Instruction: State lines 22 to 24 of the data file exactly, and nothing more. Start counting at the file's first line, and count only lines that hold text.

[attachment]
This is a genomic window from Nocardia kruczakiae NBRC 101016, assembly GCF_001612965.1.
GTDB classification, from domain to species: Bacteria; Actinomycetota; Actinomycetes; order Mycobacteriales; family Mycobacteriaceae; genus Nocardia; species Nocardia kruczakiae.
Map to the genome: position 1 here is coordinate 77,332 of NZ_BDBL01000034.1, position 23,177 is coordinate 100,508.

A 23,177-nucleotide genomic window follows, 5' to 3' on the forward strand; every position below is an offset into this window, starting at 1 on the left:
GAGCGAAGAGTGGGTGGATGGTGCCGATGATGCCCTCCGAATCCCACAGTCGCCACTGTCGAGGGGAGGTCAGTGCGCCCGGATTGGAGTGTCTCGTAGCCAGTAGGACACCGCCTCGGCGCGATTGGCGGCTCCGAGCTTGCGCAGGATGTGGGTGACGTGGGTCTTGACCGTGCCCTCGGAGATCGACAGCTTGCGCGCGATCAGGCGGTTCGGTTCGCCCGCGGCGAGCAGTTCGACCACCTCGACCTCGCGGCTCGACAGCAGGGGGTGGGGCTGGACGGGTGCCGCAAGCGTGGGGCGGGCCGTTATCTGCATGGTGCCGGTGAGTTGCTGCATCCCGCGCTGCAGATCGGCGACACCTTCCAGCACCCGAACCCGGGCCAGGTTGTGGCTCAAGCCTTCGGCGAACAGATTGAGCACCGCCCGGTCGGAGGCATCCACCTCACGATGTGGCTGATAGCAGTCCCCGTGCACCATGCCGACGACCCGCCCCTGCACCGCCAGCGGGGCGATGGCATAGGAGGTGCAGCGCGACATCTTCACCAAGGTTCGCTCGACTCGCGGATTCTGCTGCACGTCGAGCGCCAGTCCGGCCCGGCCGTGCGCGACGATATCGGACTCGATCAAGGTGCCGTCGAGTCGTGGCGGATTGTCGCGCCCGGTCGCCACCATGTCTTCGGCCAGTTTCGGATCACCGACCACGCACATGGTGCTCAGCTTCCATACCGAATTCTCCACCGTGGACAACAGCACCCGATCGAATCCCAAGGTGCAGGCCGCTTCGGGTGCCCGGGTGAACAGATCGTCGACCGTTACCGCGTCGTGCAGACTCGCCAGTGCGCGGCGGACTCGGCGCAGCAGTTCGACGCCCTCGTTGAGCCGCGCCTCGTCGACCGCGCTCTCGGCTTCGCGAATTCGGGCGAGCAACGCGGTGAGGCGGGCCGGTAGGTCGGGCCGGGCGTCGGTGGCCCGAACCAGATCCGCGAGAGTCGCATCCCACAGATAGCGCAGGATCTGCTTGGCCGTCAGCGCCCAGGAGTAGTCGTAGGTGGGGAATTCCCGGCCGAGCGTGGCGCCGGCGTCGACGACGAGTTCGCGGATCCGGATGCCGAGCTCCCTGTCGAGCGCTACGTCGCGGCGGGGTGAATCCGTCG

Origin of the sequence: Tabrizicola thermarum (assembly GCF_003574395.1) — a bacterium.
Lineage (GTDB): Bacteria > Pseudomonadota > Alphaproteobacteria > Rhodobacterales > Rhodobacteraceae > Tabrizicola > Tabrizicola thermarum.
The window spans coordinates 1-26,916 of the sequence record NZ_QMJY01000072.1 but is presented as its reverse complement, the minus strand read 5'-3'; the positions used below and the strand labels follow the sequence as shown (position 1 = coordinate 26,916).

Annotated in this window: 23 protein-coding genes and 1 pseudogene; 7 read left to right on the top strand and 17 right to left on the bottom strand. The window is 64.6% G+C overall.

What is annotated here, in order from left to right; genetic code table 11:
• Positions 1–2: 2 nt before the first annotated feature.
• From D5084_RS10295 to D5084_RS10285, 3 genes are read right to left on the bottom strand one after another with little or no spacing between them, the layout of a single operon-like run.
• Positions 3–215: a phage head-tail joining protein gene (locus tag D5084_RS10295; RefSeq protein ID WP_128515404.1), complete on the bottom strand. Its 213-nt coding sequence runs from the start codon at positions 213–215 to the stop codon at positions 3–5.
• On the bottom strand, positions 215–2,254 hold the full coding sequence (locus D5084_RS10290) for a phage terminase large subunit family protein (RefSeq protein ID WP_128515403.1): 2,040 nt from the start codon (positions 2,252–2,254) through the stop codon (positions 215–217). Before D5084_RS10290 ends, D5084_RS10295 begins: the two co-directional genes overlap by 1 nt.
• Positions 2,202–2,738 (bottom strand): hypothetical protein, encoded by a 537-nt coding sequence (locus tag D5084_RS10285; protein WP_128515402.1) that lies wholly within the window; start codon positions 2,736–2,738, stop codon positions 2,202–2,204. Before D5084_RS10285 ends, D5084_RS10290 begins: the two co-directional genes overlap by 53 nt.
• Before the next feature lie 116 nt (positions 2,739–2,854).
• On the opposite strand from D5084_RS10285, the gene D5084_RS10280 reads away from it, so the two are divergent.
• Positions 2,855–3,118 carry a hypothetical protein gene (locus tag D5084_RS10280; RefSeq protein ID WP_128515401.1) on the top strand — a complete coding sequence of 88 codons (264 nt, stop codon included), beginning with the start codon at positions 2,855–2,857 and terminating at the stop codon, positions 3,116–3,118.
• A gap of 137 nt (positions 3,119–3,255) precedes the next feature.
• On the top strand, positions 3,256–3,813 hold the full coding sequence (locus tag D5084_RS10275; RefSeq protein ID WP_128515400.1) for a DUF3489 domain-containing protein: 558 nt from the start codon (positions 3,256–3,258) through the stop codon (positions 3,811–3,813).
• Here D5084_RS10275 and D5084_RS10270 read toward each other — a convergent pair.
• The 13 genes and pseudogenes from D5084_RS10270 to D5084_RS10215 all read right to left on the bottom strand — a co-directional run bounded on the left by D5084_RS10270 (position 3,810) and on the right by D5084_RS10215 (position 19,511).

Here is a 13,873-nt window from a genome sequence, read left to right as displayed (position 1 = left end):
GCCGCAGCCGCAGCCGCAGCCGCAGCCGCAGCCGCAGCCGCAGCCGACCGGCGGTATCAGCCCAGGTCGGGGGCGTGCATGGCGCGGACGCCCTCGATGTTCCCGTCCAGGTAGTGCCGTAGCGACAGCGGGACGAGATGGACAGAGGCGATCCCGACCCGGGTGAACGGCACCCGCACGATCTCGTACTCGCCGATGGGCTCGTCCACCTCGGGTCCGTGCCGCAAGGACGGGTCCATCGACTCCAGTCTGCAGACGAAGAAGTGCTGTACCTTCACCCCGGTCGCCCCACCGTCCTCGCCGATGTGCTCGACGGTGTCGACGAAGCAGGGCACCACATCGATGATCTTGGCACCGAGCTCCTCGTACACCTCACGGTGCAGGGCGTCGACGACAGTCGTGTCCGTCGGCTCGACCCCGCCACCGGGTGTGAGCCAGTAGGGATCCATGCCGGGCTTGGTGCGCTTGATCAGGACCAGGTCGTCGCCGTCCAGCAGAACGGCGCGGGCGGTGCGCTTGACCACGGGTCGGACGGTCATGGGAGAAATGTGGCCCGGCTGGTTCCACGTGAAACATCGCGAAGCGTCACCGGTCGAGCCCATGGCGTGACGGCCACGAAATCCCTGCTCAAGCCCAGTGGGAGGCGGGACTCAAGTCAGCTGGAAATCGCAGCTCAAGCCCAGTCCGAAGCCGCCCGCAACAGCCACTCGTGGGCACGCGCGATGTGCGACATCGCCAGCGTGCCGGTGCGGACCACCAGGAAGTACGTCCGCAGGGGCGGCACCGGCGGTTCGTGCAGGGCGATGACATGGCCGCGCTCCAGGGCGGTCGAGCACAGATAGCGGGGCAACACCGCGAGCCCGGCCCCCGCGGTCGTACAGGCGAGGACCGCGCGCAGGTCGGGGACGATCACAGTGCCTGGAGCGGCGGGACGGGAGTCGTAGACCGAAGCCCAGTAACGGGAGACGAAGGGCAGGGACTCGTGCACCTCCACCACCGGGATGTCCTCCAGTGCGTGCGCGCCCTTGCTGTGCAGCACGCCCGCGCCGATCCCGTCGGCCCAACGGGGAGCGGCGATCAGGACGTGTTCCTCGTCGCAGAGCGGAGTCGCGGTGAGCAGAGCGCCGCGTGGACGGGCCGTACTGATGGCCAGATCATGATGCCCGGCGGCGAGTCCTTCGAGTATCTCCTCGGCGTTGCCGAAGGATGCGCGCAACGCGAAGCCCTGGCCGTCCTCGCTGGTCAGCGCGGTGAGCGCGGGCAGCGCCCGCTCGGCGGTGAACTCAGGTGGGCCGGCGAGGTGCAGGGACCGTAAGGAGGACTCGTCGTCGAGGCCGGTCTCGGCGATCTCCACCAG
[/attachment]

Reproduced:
• The 13 genes and pseudogenes from D5084_RS10270 to D5084_RS10215 all read right to left on the bottom strand — a co-directional run bounded on the left by D5084_RS10270 (position 3,810) and on the right by D5084_RS10215 (position 19,511).

Here is a 13,873-nt window from a genome sequence, read left to right as displayed (position 1 = left end):
GCCGCAGCCGCAGCCGCAGCCGCAGCCGCAGCCGCAGCCGCAGCCGACCGGCGGTATCAGCCCAGGTCGGGGGCGTGCATGGCGCGGACGCCCTCGATGTTCCCGTCCAGGTAGTGCCGTAGCGACAGCGGGACGAGATGGACAGAGGCGATCCCGACCCGGGTGAACGGCACCCGCACGATCTCGTACTCGCCGATGGGCTCGTCCACCTCGGGTCCGTGCCGCAAGGACGGGTCCATCGACTCCAGTCTGCAGACGAAGAAGTGCTGTACCTTCACCCCGGTCGCCCCACCGTCCTCGCCGATGTGCTCGACGGTGTCGACGAAGCAGGGCACCACATCGATGATCTTGGCACCGAGCTCCTCGTACACCTCACGGTGCAGGGCGTCGACGACAGTCGTGTCCGTCGGCTCGACCCCGCCACCGGGTGTGAGCCAGTAGGGATCCATGCCGGGCTTGGTGCGCTTGATCAGGACCAGGTCGTCGCCGTCCAGCAGAACGGCGCGGGCGGTGCGCTTGACCACGGGTCGGACGGTCATGGGAGAAATGTGGCCCGGCTGGTTCCACGTGAAACATCGCGAAGCGTCACCGGTCGAGCCCATGGCGTGACGGCCACGAAATCCCTGCTCAAGCCCAGTGGGAGGCGGGACTCAAGTCAGCTGGAAATCGCAGCTCAAGCCCAGTCCGAAGCCGCCCGCAACAGCCACTCGTGGGCACGCGCGATGTGCGACATCGCCAGCGTGCCGGTGCGGACCACCAGGAAGTACGTCCGCAGGGGCGGCACCGGCGGTTCGTGCAGGGCGATGACATGGCCGCGCTCCAGGGCGGTCGAGCACAGATAGCGGGGCAACACCGCGAGCCCGGCCCCCGCGGTCGTACAGGCGAGGACCGCGCGCAGGTCGGGGACGATCACAGTGCCTGGAGCGGCGGGACGGGAGTCGTAGACCGAAGCCCAGTAACGGGAGACGAAGGGCAGGGACTCGTGCACCTCCACCACCGGGATGTCCTCCAGTGCGTGCGCGCCCTTGCTGTGCAGCACGCCCGCGCCGATCCCGTCGGCCCAACGGGGAGCGGCGATCAGGACGTGTTCCTCGTCGCAGAGCGGAGTCGCGGTGAGCAGAGCGCCGCGTGGACGGGCCGTACTGATGGCCAGATCATGATGCCCGGCGGCGAGTCCTTCGAGTATCTCCTCGGCGTTGCCGAAGGATGCGCGCAACGCGAAGCCCTGGCCGTCCTCGCTGGTCAGCGCGGTGAGCGCGGGCAGCGCCCGCTCGGCGGTGAACTCAGGTGGGCCGGCGAGGTGCAGGGACCGTAAGGAGGACTCGTCGTCGAGGCCGGTCTCGGCGATCTCCACCAG